I will leave the posts open, so I will get more info.

Thomas
 
Tim Holloway
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To a degree, though, JSF and Spring Web do do the same thing.

The difference is that JSF is optimized to deal with data-entry forms using Inversion of Control on POJOs, whereas Spring Web is a more general web framework. So in many cases, you can swap JSF for Spring Web and vice versa.

But not all.

I prefer JSF for forms-based processing because it automatically deals with MVC and data entry error validation and reporting. On the other hand, JSF is not a good framework for taking the information I've just collected and returning it as an XML file download. For that I'd use Spring Web. That's not a problem. JSF pages can reference Spring web URLs using the h:outputLink tab, which is designed specifically to navigate to non-JSF URLs. Likewise, a Spring Web application component can route to JSF for form-based data processing, since a JSF URL is just another URL that happens to match the URL pattern for the FacesServlet. Under the hood, Session and Application scope objects are equally accessible to both Spring Web and JSF - and that includes ManagedBean objects in Session or Application scope.

Which is why I can enter data on a JSF form, store the entered data in session, then go from the JSF page to a Spring Web URL which pulls the entered data from the session and outputs an XML file via a JSP or a PDF via a PDF generator component.

There's no trickery, magic, or kludging here. It's all straightforward and entirely blessed usage of JEE. The only constraints are, as I said, that on a JSF page, you need JSF resources and logic, and on a Spring page you need spring resources and logic. And if you separate your business logic out of the GUI Model objects, you can migrate a data-entry page from/to JSF and Spring Web with relatively little effort.
 
Thomas Mylonas
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Hey Tim

Thanks a lot for the info.

Yesterday I was reading articles and pdf about Spring and JSF.
They were writing that SpringMVC does not support so much JSF, but Spring WebFlow DOES support.

I will try to do it this way and I will see!

Your info are valuable to me!

Thomas
 
Tim Holloway
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I wouldn't have said Spring Web "supports" JSF (or the opposite) so much as that they can work together without interfering with each other. But they definitely do work together!
 
Thomas Mylonas
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Hey Tim

I am reading the online tutorials about this!

i will let you know the result...

Thomas
 
Thomas Mylonas
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Hey Tim

I did it!

I put out the following code from my Spring Controller...



I just let the JSF to display the page with its own FacesServlet...
And I changed accordingly the url of the page

I undertsand that the Spring MVC will be for the other requests for other resources.... Not for the pages.
In my version I put and @ManagedBean and @Component with @Autowired as the online tutorials display, but I need to configure and OPTIMIZE all previous better.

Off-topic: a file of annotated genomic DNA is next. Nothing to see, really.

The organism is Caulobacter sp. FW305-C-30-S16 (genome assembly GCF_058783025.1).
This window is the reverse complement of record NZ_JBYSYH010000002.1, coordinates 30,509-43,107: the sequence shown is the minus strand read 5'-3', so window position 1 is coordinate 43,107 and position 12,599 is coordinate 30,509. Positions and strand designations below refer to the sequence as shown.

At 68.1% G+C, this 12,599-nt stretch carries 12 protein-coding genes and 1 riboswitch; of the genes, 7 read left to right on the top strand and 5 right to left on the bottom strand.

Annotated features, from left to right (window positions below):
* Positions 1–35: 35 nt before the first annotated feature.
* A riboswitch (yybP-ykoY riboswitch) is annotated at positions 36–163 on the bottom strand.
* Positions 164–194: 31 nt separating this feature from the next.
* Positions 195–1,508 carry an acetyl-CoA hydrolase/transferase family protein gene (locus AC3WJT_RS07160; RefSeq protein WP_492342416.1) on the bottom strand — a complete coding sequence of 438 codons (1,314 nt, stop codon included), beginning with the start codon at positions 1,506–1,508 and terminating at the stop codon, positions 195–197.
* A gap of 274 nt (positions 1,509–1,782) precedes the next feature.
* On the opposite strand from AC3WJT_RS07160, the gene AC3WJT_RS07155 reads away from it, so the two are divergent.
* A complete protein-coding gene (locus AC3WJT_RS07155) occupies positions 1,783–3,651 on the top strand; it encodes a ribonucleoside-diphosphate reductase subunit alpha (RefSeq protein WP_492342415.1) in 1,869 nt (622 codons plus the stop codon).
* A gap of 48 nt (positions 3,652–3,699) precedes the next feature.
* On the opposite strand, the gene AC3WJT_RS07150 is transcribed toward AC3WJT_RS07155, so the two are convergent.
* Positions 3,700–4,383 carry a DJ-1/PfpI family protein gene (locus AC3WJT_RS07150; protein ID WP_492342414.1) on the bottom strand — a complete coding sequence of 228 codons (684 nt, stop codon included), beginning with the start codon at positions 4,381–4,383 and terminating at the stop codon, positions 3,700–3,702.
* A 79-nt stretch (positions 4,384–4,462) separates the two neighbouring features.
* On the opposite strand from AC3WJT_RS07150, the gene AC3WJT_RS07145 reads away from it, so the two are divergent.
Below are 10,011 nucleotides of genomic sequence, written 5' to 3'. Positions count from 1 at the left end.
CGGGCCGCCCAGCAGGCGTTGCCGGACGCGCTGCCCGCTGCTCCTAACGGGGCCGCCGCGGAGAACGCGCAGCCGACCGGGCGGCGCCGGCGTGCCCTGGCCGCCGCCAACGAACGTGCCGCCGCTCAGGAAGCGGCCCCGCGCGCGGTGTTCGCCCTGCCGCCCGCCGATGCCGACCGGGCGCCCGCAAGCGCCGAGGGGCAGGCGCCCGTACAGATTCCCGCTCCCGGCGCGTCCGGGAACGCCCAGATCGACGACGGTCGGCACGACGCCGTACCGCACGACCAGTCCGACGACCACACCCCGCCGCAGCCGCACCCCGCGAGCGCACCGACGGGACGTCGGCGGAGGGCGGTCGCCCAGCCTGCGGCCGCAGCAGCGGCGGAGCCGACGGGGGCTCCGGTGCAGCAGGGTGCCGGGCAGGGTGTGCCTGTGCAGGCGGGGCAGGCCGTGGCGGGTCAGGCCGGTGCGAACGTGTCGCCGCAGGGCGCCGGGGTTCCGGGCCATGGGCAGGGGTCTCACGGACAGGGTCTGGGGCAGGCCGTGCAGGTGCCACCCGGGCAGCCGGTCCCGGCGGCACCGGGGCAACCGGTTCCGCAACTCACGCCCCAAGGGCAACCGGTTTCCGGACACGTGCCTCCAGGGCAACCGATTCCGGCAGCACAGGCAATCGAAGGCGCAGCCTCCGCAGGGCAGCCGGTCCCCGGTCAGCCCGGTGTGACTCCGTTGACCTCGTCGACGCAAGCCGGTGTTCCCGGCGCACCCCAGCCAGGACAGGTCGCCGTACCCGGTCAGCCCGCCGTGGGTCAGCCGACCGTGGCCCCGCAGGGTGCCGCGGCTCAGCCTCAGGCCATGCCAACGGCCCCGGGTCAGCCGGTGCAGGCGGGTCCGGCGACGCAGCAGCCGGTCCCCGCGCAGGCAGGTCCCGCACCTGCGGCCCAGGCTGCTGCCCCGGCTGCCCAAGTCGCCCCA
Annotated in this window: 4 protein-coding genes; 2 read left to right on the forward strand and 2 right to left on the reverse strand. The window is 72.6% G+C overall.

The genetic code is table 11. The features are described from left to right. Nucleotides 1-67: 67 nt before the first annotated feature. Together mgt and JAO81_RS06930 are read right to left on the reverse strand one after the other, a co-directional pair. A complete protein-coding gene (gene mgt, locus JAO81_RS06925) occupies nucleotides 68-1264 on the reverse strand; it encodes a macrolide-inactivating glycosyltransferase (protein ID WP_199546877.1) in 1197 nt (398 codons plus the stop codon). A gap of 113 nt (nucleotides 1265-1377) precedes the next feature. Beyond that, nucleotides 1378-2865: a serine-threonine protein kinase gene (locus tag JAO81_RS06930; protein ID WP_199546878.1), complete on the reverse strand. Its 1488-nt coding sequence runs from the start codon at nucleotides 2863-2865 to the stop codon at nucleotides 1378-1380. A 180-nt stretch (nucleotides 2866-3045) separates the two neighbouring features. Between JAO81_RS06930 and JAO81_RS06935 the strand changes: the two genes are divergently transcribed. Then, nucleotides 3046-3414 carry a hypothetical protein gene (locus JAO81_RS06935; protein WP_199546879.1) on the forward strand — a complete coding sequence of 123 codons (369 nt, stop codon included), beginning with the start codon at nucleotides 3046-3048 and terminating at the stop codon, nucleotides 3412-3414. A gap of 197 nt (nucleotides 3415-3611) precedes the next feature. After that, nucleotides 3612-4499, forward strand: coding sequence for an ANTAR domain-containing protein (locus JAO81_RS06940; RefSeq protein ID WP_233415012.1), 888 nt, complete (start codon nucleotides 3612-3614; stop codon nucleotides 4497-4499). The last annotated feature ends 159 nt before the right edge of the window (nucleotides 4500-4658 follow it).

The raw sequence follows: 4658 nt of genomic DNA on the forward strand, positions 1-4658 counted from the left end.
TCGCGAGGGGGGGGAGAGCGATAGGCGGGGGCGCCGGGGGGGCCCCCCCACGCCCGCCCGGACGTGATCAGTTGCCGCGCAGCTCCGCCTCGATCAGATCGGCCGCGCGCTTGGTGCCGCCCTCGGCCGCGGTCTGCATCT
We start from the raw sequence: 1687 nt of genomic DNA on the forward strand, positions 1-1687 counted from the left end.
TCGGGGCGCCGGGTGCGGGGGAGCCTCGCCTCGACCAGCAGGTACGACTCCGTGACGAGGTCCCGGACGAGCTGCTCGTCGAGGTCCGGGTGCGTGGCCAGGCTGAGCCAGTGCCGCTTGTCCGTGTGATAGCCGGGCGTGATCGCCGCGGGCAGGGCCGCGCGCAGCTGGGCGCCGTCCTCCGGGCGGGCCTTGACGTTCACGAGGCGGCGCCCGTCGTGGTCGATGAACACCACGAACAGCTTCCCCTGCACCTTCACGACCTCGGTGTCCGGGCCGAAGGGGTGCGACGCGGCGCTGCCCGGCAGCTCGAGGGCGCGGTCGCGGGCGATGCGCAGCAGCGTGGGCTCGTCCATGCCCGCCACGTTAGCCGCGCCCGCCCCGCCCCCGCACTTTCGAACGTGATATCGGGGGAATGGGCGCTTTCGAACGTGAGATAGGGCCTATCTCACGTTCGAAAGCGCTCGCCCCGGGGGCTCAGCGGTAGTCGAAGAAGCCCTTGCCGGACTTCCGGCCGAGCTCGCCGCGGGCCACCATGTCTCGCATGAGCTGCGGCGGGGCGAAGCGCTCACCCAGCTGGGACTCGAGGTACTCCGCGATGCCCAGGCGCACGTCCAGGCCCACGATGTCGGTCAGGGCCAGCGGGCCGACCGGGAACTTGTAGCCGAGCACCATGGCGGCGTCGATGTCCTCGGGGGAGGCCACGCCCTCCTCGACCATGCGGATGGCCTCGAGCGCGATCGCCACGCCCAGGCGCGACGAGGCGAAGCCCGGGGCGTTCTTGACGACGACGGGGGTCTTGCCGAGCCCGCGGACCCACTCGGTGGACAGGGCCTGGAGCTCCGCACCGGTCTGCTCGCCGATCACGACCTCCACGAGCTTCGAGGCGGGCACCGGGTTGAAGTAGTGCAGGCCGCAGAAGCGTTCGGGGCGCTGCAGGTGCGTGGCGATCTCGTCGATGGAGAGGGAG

For example the url, the 2 annotations... everything!
I need to try it with the Spring WebFlow that they said works ok with JSF.

SpringMVC for requesting all kind of resources. JSF is displaying its pages!

Thanks a lot for now
Thomas
 
Tim Holloway
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Congratulations! Have a cow!
 
Thomas Mylonas
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Thanks for the help Tim to understand the diffrence and the usage in each framework!

Yesterday I created a Filter so I will filter the urls...
You type: localhost:8080/myapp/my-page
and the Filter calls the: localhost:8080/myapp/real/path/to/my_page.xhtml.

With respect Thomas
 
Tim Holloway
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I find it hazardous to invoke JSF via an ".xhtml" extension. If the servlet mapping fails, then instead of invoking JSF, the raw XHTML View Template will be returned to the client and you won't get proper JSF behaviour.

My preference is to use an extension like "*.jsf", so that a URL of  localhost:8080/myapp/real/path/to/my_page.jsf will be broken down as follows:

1. Client sends URL request to port 8080 on localhost (webapp server)
2. Webapp server listening on port 8080 matches "/myapp" to its list of deployed webapp contexts and routes the request to that webapp.
3. The webapp matches "/real/path/to/my_page.jsf" to the FacesServlet, which then decodes that path to locate the View Template (/real/path/to/my_page.xhtml).
4. The FacesServlet then uses the View Template as the basis for running the JSF lifecycle and returns the JSF response.

You can use a filter to transparently rewrite selected URLs to target JSF, but you can also use HTML redirection pages.
 
Thomas Mylonas
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Hey Tim

I was somewhere without internet and that is why I delayed.

Thanks a lot for the analysis of the subject.
I will study all of your notes here.
To me they are valuable.

Thanks a lot a again
Thomas